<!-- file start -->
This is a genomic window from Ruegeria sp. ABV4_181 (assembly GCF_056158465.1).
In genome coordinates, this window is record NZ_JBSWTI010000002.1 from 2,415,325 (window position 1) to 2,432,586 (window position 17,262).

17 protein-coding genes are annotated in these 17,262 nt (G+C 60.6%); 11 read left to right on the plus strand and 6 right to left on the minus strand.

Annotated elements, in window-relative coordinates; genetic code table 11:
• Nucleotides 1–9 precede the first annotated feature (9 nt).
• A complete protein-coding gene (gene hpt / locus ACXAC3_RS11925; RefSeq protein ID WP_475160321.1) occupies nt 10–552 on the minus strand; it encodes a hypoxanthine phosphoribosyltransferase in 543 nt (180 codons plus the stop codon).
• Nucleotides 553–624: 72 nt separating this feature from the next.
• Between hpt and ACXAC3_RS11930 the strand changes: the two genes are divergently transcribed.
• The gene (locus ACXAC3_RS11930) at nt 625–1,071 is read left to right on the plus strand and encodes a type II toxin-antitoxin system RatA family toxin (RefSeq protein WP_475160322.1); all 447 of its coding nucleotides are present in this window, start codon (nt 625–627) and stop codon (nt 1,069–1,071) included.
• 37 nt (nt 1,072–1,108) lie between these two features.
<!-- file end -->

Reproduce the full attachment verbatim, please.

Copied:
This is a genomic window from Ruegeria sp. ABV4_181 (assembly GCF_056158465.1).
In genome coordinates, this window is record NZ_JBSWTI010000002.1 from 2,415,325 (window position 1) to 2,432,586 (window position 17,262).

17 protein-coding genes are annotated in these 17,262 nt (G+C 60.6%); 11 read left to right on the plus strand and 6 right to left on the minus strand.

Annotated elements, in window-relative coordinates; genetic code table 11:
• Nucleotides 1–9 precede the first annotated feature (9 nt).
• A complete protein-coding gene (gene hpt / locus ACXAC3_RS11925; RefSeq protein ID WP_475160321.1) occupies nt 10–552 on the minus strand; it encodes a hypoxanthine phosphoribosyltransferase in 543 nt (180 codons plus the stop codon).
• Nucleotides 553–624: 72 nt separating this feature from the next.
• Between hpt and ACXAC3_RS11930 the strand changes: the two genes are divergently transcribed.
• The gene (locus ACXAC3_RS11930) at nt 625–1,071 is read left to right on the plus strand and encodes a type II toxin-antitoxin system RatA family toxin (RefSeq protein WP_475160322.1); all 447 of its coding nucleotides are present in this window, start codon (nt 625–627) and stop codon (nt 1,069–1,071) included.
• 37 nt (nt 1,072–1,108) lie between these two features.